Friday, June 20, 2008


Haven't done much post-race training. We walked for about an hour when we were in Hawaii. And then I ran for 40 minutes on Wednesday. I've been using every excuse to not train. Even so, already I'm thinking about that Vikingman, and already I'm thinking I enjoyed it. Don't get me wrong; I hated the bike and swim part, but I quite enjoyed the run part. Every triathlete does this. Give them some down time and they start thinking about the next race, what they want to do next, whether the last race was really worth it or not, etc. And usually, if triathlon really gets in your blood, you almost always want to do another one.

But a big reason why the Vikingman was so fun for me was because it was in my home town. We began the swim next to the house where my young women's leader lived. We swam past my best friend Keri's old neighborhood. We biked past my dad's old carlot and our family's old home. On the way in, I biked past my old church building and my old elementary school, the same school my grandmother and father graduated from. On the run, I got to see parts of Heyburn I haven't been to in close to 15 years. I ran past John Koyle's house. John Koyle was my first-grade crush. He invited me to his birthday party, and my mom dressed me in a dress. But I still managed to keep my dress clutched between my legs when competing in the head-standing contest. So many memories came flooding back to me to keep me company during the long day. I thought of many old friends I'd made through my early burglary years (thanks for that, Morrissey). I treasured the memories.

Kulani and I like the idea of doing triathlons in far away and exotic places. The idea behind it being we can train hard and do the race, then spend the rest of the week gorging the local food and taking in the local culture. Heyburn isn't a far away or exotic place, but for me, it was a great trip down memory lane.

Wednesday, June 11, 2008

I ... did ... it

Hardest ... Half-Ironman ... Ever. Well, maybe not ever, but it was difficult. We had head winds at 25-35 mph for the swim and bike. While swimming, I'd come up to breathe, and a big wave would smack me in the face. It took me 57 minutes on the swim. I had the second slowest women's time. The Snake River has a huge current that should have allowed me to do the swim in 35 minutes. Had there not been a current, I'd probably still be out in that river trying to finish. The bike was also awful. The head wind allowed me to average possibly 11 mph for the first 23 miles. On the way back, without any trouble at all, I reached as high as 32 mph. Yeah, the tail wind was awesome, but not worth the head wind. And then the run. Again, head winds and tail winds. I thought I was standing still, but I didn't turn a too bad half marathon: 2 hours 22 minutes. I really contemplated quitting many, many times. My dad was one of the helpers in the boat making sure people didn't drown. I swam up to his boat, but actually didn't get in. My total time: 7 hours 30 minutes. Slower than even Hawaii's difficult course. i just kept telling myself: the Vikingman will not beat me. I will beat it. I will be the viktor. I will be--the Vikingman!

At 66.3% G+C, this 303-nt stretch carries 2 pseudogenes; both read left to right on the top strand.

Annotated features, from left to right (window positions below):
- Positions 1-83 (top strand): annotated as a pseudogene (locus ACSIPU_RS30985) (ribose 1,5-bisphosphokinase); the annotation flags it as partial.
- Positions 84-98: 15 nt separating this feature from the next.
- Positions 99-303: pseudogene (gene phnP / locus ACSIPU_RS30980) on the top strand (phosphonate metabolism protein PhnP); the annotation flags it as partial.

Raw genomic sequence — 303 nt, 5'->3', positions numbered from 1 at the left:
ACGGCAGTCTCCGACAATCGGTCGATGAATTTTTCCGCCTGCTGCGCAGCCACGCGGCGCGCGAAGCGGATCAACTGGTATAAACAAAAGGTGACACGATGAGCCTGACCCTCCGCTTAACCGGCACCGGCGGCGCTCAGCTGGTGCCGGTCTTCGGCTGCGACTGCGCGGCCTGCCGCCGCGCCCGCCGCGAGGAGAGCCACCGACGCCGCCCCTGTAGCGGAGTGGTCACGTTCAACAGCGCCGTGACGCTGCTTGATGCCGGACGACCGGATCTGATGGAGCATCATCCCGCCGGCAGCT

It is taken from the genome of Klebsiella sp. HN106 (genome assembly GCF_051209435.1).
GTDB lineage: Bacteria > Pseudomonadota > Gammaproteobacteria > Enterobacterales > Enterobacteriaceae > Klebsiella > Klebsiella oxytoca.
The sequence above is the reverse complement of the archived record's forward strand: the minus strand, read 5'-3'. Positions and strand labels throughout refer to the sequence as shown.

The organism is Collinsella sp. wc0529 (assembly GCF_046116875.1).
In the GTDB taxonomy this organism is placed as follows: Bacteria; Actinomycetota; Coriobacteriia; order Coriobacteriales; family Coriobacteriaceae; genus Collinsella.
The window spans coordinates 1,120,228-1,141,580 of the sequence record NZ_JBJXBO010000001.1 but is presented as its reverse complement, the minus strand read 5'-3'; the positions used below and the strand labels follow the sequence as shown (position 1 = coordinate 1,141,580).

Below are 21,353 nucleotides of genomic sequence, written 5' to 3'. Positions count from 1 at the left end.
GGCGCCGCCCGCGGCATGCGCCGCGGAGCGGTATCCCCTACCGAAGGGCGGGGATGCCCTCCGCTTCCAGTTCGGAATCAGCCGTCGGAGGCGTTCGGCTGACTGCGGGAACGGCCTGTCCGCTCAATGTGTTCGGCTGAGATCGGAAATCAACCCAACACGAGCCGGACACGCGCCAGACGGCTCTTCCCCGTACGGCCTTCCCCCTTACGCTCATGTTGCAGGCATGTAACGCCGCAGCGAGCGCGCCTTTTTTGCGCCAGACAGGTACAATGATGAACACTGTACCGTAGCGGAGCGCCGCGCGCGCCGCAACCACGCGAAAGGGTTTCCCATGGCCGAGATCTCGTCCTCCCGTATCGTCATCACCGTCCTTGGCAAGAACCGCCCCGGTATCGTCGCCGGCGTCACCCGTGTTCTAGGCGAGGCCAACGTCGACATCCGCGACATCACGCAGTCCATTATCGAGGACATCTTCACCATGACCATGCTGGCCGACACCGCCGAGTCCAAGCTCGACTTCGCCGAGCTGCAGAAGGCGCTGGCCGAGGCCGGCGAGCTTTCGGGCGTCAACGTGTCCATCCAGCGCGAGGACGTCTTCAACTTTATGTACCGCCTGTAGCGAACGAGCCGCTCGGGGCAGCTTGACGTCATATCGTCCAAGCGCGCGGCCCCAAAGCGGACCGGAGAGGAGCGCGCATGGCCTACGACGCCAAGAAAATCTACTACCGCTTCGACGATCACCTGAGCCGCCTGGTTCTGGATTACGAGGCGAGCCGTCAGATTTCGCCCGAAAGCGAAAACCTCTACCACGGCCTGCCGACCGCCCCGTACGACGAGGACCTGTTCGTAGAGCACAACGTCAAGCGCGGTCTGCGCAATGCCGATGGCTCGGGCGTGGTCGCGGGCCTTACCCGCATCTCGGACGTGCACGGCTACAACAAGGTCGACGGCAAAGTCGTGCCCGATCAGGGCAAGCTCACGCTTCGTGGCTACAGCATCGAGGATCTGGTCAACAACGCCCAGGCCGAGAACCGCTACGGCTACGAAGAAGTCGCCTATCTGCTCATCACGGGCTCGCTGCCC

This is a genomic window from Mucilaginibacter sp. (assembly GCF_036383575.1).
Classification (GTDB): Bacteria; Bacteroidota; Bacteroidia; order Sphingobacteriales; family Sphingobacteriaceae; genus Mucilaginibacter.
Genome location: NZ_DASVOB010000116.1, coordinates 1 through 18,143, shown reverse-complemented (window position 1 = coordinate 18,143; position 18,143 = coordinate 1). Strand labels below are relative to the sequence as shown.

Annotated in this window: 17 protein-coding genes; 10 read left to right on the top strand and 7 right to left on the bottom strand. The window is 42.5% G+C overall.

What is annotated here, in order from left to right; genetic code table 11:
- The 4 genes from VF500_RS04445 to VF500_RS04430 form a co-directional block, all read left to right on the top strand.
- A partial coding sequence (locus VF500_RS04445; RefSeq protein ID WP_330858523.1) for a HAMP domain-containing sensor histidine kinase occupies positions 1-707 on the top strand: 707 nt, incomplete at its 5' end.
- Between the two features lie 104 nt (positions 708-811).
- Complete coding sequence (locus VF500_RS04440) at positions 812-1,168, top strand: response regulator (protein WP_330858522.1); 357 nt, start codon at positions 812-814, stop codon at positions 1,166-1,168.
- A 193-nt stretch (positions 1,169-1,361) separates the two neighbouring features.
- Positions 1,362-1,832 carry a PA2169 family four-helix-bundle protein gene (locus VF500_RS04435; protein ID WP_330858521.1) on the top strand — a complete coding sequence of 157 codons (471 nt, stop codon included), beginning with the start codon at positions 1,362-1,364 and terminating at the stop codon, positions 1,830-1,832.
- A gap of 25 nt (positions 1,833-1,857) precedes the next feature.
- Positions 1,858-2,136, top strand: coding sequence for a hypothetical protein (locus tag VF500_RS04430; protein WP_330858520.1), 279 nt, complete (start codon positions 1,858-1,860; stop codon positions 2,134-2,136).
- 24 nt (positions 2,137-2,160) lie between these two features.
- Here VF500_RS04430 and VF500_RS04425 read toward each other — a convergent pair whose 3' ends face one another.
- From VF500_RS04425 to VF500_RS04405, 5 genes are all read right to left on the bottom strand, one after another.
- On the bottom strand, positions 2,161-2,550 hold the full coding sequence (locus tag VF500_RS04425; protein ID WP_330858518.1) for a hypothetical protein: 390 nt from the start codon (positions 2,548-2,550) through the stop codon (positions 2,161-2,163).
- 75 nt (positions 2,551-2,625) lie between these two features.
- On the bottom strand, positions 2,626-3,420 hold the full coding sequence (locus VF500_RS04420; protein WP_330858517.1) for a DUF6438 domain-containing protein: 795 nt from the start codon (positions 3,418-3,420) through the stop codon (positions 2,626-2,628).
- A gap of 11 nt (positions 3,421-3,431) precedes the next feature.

I really do think I'm done with this distance until Lilia is old enough to watch the girls. I say that now, but this time, I think I'm sticking by it.

Wednesday, June 04, 2008


As in, my stomach is in ... knots. The Vikingman half-ironman is three days away. The anticipation of the race is almost worse than the race itself. I just called my dad and he said the Snake's temperature is at a balmy 55 degrees. We'll definitely be wearing our skull caps. The projected forecast for the race is a high of 63. I just hope the Idaho winds aren't blowing. It reminds me of the old joke that still isn't funny: Why is Idaho so windy? Because Utah sucks. My cousins from Utah would try to turn that joke around, but it never made sense to me, because Utah isn't nearly as windy as Idaho.

I'm having a hard time doing anything because of my jitters. I just need to calm down. I remind myself of the following truths.

I would rather do the Vikingman than:
  • repeat high school.
  • pass a chemistry class.
  • file for bankruptcy.
  • be a sprinter.
  • clean-up my house after a tornado.
  • sell books door-to-door.
  • go through a divorce.
  • encounter a rattle snake.

Life's partially about conquering one's fears. Nothing like a triathlon to remind me.